Exclusive Interviews



Dave Nelson - SMB Archive Interview: 11/14/2010 by Steven Applebaum


Dave Nelson, the engineer behind the mechanics of Yoshi, was kind enough to do an interview for us and speak to Steven about his experience on the film. One of the coolest parts about Yoshi in my opinion is how much work went into turning the dinosaur animatronic into a believable creature--just check out the Yoshi crew photographs below!

Steven Applebaum: How did you and your company gain the commission to work on Yoshi for the movie? We know that MEL was vying against other companies to develop the Goombas and pitched a "prototype" head, which landed them the contract. Did you have to do something similar?

Dave Nelson: I was recommended via Patrick [Tatopoulos] to create the mechanical side of Yoshi. I had just come off building full mechanical puppets for 'Childsplay' and 'A Gnome Named Gnorm,' a Stan Winston-directed movie which was used as my 'Bio'.


SA: At what point in the production were you and your team brought on to build Yoshi? According to several articles, Mark Maitre came in to sculpt Yoshi very early, perhaps even during one of the earlier scripts.

DN: What I do remember is me and Mark interviewed together for the job with Fred Caruso, the producer, and we were up against Henson's [Creature Shop] to build Yoshi. So I don't know if Mark did any design maquettes before that, I didn't see any.


SA: Patrick Tatopoulos, the lead creatures designer and supervisor for the project, designed the Goombas and other creatures, including Yoshi. Was it difficult realizing his Yoshi designs through animatronics? Did you have to make any changes as far as size or shape to make it work practically?

DN: Patrick's designs were put into 3D sculpts by Mark Maitre so that is where the Shape took place. We had a little input but very little. [It was mostly] in the form of "Add a little more skin crease here" and "Make this joint a little thicker."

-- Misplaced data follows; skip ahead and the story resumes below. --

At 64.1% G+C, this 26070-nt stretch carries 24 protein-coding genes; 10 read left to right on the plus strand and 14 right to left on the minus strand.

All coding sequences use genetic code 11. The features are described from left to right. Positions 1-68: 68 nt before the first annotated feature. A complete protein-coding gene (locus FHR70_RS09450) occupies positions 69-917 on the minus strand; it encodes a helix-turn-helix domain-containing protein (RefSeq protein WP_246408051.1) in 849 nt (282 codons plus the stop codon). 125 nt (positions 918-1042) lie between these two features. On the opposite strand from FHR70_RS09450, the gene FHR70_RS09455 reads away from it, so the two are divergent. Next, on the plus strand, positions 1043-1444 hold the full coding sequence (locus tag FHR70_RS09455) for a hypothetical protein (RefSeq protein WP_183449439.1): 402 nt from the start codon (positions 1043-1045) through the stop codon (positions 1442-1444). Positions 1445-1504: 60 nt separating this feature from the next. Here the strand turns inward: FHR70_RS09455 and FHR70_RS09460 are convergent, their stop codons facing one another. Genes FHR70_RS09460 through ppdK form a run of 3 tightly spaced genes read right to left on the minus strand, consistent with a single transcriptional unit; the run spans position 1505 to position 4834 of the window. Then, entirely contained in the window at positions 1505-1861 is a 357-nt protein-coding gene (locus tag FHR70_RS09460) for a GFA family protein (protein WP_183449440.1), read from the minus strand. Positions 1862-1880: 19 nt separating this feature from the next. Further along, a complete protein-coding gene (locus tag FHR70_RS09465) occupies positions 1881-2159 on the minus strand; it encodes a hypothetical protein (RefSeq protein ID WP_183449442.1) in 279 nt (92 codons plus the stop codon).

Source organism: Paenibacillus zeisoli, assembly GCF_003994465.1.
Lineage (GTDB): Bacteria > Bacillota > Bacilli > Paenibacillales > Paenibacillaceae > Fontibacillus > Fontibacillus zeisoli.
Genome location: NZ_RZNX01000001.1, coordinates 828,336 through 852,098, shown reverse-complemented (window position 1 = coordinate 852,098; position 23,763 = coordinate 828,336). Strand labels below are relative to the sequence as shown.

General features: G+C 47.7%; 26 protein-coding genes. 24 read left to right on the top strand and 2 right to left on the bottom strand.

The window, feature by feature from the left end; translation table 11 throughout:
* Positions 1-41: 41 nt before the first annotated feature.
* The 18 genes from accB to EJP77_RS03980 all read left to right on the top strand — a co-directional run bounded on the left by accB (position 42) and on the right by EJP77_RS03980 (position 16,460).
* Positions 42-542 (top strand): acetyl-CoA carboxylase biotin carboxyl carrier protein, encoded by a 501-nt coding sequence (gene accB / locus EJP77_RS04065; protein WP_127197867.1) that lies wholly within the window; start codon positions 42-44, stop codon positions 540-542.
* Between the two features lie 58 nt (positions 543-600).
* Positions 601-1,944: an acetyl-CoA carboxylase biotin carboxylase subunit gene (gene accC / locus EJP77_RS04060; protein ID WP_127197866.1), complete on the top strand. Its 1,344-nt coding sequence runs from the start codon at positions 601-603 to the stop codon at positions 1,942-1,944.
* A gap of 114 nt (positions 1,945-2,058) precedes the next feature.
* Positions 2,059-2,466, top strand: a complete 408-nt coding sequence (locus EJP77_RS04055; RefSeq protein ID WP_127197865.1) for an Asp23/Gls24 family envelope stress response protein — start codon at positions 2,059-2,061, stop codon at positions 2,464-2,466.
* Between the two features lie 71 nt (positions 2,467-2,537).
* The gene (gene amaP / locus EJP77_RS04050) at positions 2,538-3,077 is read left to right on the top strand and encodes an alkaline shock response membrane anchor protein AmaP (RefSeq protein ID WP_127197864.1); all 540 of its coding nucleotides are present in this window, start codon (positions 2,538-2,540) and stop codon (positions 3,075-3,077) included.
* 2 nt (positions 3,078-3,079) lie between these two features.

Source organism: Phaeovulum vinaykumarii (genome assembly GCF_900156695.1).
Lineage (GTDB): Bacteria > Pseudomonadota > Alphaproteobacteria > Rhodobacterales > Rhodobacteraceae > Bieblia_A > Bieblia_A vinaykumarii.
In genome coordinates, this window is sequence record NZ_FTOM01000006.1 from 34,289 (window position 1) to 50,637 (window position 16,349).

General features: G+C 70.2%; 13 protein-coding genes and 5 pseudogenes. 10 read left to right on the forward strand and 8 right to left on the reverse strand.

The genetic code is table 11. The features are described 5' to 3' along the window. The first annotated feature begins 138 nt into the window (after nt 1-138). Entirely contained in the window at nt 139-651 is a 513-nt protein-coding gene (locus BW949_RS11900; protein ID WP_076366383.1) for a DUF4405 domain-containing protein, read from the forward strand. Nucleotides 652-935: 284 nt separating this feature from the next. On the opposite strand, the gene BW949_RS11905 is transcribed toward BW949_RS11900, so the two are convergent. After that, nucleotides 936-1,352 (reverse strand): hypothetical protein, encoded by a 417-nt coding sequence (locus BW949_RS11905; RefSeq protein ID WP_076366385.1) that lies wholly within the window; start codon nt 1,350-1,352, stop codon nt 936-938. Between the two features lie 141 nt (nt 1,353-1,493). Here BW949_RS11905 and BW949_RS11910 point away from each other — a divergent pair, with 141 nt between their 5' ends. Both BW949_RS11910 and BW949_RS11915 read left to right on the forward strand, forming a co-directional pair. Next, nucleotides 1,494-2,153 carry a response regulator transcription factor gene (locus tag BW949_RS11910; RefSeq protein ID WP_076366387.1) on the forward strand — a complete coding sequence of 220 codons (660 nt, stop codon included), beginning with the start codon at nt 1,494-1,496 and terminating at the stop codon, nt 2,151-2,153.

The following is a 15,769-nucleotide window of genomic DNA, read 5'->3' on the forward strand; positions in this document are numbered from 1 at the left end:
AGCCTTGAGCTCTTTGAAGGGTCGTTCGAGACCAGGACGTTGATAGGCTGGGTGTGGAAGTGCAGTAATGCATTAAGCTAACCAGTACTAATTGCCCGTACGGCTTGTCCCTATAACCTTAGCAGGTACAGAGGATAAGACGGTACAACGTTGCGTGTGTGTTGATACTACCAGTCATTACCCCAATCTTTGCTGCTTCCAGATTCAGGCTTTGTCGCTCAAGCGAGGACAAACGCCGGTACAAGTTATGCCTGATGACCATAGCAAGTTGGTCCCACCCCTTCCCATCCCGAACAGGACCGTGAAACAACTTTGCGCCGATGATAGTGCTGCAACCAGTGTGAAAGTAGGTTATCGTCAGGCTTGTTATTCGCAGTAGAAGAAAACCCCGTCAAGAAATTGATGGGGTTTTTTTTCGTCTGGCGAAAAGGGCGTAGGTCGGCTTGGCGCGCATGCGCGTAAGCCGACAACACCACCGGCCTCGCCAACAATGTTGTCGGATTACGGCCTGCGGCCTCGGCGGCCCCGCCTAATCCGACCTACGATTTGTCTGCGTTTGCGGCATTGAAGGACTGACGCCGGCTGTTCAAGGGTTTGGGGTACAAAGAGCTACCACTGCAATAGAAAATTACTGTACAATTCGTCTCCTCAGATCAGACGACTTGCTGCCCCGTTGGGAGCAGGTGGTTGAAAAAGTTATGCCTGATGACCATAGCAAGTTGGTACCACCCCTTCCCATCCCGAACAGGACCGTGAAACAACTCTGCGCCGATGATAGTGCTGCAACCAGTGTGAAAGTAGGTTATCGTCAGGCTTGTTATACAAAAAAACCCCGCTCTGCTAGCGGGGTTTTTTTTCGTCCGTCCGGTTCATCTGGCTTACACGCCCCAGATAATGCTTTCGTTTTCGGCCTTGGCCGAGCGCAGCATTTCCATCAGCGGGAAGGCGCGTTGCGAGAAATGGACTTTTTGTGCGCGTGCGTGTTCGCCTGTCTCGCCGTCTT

SA: What was it like trying to balance the mechanical side of your work with Patrick's artistic side?

DN: Once the sculpt was done by Mark we put in what any 'animal' would have movement-wise.


Color schemes for Yoshi after his use in SMB. The one on the left was seen in the Movie Magic segment


SA: We've spoken to Hank Carlson and know that he built the extending tongue used in one scene. Was this a separate part? Was the structure of the head build in consideration of being able to remove or integrate the tongue, or was it built-in?

DN: I don't recollect the name of Hank Carlson, but we built the tongues that came out of the head and really long tongues that came through the head via a hole that passed trough the center of the neck mechanism.

SA: Had you worked on an animatronic with Yoshi's size or body-type before? How difficult was it to make the creature work considering its unusual structure?

DN: Yes, as mentioned above. The biggest challenge was the walking and the head movement [with] a relatively thin neck, but at this point in the development of full-cable puppets [Yoshi] was cutting-edge.


"At this point in the development of full-cable puppets, [Yoshi] was cutting-edge."


SA: Can you briefly speak on how many individual puppeteers were required to control Yoshi at any one time and what their roles were?

DN: It took a total of nine to fully operate the puppet:

Dave Nelson - Head / Neck
Mark Maitre - Facial
Stacy Maitre - Facial